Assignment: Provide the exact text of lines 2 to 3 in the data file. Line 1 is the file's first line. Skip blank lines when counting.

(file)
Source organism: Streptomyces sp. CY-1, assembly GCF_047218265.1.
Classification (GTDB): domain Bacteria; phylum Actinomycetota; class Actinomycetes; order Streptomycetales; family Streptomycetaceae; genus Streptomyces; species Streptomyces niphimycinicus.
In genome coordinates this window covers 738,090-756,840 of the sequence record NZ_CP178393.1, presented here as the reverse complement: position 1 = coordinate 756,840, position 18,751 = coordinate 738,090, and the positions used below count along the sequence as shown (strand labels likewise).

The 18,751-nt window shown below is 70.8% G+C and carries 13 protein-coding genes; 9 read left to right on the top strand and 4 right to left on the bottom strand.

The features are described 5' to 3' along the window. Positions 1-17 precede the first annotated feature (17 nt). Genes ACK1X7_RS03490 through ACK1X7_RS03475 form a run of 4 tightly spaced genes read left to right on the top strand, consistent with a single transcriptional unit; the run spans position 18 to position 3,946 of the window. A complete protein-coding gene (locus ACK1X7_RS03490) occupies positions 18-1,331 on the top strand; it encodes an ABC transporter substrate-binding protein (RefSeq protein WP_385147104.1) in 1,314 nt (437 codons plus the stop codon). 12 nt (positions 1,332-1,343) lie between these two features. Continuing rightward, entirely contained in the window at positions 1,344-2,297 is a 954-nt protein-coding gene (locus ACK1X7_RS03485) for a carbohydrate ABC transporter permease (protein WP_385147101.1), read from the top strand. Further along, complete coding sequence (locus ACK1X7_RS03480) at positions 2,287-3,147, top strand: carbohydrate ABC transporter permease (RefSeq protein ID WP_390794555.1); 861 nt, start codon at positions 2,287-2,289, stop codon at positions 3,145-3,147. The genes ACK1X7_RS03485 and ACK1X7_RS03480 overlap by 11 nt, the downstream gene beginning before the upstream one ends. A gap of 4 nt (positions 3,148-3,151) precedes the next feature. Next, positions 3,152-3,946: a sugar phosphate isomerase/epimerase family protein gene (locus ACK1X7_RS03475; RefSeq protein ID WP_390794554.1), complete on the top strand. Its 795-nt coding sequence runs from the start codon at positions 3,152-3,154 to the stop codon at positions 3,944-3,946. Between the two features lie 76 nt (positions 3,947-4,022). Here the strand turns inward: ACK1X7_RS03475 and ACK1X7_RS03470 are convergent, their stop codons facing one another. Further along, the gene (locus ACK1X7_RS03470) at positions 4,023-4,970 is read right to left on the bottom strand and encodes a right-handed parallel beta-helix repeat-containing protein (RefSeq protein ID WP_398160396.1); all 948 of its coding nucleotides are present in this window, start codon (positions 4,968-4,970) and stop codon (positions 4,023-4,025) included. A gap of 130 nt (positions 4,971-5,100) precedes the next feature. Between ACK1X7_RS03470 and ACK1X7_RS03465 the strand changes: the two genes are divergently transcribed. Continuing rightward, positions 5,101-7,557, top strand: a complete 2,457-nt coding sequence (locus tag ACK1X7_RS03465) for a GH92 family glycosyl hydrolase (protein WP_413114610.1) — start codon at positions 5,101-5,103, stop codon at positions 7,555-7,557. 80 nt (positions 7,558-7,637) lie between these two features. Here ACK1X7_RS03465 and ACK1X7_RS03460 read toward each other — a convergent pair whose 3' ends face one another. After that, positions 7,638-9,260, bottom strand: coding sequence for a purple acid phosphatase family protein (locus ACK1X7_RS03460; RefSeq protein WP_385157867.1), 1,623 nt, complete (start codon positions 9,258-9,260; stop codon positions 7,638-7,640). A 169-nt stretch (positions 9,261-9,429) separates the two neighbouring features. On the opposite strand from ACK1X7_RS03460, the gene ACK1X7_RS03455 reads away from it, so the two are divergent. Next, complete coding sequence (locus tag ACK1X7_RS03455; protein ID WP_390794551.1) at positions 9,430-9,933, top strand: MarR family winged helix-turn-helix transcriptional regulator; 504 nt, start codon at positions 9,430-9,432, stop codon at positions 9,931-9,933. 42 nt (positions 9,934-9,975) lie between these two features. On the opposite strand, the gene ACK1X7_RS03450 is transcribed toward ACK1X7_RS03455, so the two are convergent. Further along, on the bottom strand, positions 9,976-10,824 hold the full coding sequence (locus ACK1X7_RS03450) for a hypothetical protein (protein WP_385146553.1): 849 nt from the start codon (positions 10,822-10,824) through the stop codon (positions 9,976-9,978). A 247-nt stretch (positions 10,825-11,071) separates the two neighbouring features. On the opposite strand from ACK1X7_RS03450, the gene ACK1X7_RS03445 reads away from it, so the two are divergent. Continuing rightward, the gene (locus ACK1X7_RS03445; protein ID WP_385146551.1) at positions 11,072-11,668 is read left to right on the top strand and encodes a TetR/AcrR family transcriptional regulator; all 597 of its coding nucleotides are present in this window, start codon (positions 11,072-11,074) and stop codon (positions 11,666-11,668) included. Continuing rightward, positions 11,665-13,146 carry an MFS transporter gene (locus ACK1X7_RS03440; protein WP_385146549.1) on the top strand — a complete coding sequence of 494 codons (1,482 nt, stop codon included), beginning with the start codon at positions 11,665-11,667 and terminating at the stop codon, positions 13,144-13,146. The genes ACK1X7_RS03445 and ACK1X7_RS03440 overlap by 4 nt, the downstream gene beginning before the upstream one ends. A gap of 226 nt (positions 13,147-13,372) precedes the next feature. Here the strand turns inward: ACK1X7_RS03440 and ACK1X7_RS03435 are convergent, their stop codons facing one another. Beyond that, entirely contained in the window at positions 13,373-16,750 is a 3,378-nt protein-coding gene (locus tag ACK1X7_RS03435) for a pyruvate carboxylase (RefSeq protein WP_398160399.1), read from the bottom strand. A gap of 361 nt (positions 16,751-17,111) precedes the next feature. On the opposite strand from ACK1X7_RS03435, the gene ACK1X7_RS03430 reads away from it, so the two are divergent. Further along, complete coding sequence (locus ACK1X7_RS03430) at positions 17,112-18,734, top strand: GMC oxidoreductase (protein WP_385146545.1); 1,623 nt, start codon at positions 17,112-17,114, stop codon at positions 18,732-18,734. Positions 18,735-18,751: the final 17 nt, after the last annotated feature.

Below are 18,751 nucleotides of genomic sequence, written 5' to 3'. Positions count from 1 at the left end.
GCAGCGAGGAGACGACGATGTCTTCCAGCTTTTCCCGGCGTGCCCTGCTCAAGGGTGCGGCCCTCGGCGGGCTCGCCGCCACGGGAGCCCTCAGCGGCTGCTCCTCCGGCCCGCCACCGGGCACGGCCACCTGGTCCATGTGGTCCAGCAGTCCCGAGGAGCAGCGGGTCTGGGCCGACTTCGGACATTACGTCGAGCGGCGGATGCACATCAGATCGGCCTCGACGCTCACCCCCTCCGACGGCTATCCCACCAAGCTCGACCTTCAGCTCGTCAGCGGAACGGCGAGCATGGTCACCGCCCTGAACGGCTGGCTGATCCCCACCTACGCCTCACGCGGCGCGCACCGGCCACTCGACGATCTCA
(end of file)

Classification (GTDB): domain Bacteria; phylum Actinomycetota; class Actinomycetes; order Streptomycetales; family Streptomycetaceae; genus Streptomyces; species Streptomyces niphimycinicus.
In genome coordinates this window covers 738,090-756,840 of the sequence record NZ_CP178393.1, presented here as the reverse complement: position 1 = coordinate 756,840, position 18,751 = coordinate 738,090, and the positions used below count along the sequence as shown (strand labels likewise).